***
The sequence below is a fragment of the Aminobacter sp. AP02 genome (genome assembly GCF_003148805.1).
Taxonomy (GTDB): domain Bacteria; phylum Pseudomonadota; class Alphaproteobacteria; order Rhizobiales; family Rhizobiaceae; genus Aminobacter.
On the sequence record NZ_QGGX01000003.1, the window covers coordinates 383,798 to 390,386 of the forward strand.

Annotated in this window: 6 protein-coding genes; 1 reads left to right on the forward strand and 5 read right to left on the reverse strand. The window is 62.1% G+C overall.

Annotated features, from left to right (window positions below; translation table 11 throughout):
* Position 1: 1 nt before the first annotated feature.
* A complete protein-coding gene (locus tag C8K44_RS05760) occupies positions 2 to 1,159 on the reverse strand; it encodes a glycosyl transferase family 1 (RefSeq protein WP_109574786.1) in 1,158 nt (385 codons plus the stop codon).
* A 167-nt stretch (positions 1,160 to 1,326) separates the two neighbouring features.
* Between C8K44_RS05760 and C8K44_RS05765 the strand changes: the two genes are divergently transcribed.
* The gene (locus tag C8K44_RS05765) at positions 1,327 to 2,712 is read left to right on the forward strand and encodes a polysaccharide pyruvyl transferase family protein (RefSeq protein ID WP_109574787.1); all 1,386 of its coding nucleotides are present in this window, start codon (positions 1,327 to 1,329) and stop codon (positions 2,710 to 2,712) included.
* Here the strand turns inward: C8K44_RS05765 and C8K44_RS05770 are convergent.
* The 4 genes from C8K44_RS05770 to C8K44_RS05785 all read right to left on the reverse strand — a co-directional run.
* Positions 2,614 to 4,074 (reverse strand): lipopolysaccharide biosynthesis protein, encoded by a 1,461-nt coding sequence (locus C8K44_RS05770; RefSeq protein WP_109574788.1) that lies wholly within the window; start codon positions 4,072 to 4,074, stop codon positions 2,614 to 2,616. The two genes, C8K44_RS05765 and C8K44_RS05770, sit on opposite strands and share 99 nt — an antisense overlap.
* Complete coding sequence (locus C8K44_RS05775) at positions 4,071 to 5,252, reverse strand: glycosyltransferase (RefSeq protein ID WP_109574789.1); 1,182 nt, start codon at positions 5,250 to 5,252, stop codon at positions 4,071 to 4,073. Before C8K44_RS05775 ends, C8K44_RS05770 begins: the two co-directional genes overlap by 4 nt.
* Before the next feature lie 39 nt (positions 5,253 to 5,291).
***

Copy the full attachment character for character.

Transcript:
The sequence below is a fragment of the Aminobacter sp. AP02 genome (genome assembly GCF_003148805.1).
Taxonomy (GTDB): domain Bacteria; phylum Pseudomonadota; class Alphaproteobacteria; order Rhizobiales; family Rhizobiaceae; genus Aminobacter.
On the sequence record NZ_QGGX01000003.1, the window covers coordinates 383,798 to 390,386 of the forward strand.

Annotated in this window: 6 protein-coding genes; 1 reads left to right on the forward strand and 5 read right to left on the reverse strand. The window is 62.1% G+C overall.

Annotated features, from left to right (window positions below; translation table 11 throughout):
* Position 1: 1 nt before the first annotated feature.
* A complete protein-coding gene (locus tag C8K44_RS05760) occupies positions 2 to 1,159 on the reverse strand; it encodes a glycosyl transferase family 1 (RefSeq protein WP_109574786.1) in 1,158 nt (385 codons plus the stop codon).
* A 167-nt stretch (positions 1,160 to 1,326) separates the two neighbouring features.
* Between C8K44_RS05760 and C8K44_RS05765 the strand changes: the two genes are divergently transcribed.
* The gene (locus tag C8K44_RS05765) at positions 1,327 to 2,712 is read left to right on the forward strand and encodes a polysaccharide pyruvyl transferase family protein (RefSeq protein ID WP_109574787.1); all 1,386 of its coding nucleotides are present in this window, start codon (positions 1,327 to 1,329) and stop codon (positions 2,710 to 2,712) included.
* Here the strand turns inward: C8K44_RS05765 and C8K44_RS05770 are convergent.
* The 4 genes from C8K44_RS05770 to C8K44_RS05785 all read right to left on the reverse strand — a co-directional run.
* Positions 2,614 to 4,074 (reverse strand): lipopolysaccharide biosynthesis protein, encoded by a 1,461-nt coding sequence (locus C8K44_RS05770; RefSeq protein WP_109574788.1) that lies wholly within the window; start codon positions 4,072 to 4,074, stop codon positions 2,614 to 2,616. The two genes, C8K44_RS05765 and C8K44_RS05770, sit on opposite strands and share 99 nt — an antisense overlap.
* Complete coding sequence (locus C8K44_RS05775) at positions 4,071 to 5,252, reverse strand: glycosyltransferase (RefSeq protein ID WP_109574789.1); 1,182 nt, start codon at positions 5,250 to 5,252, stop codon at positions 4,071 to 4,073. Before C8K44_RS05775 ends, C8K44_RS05770 begins: the two co-directional genes overlap by 4 nt.
* Before the next feature lie 39 nt (positions 5,253 to 5,291).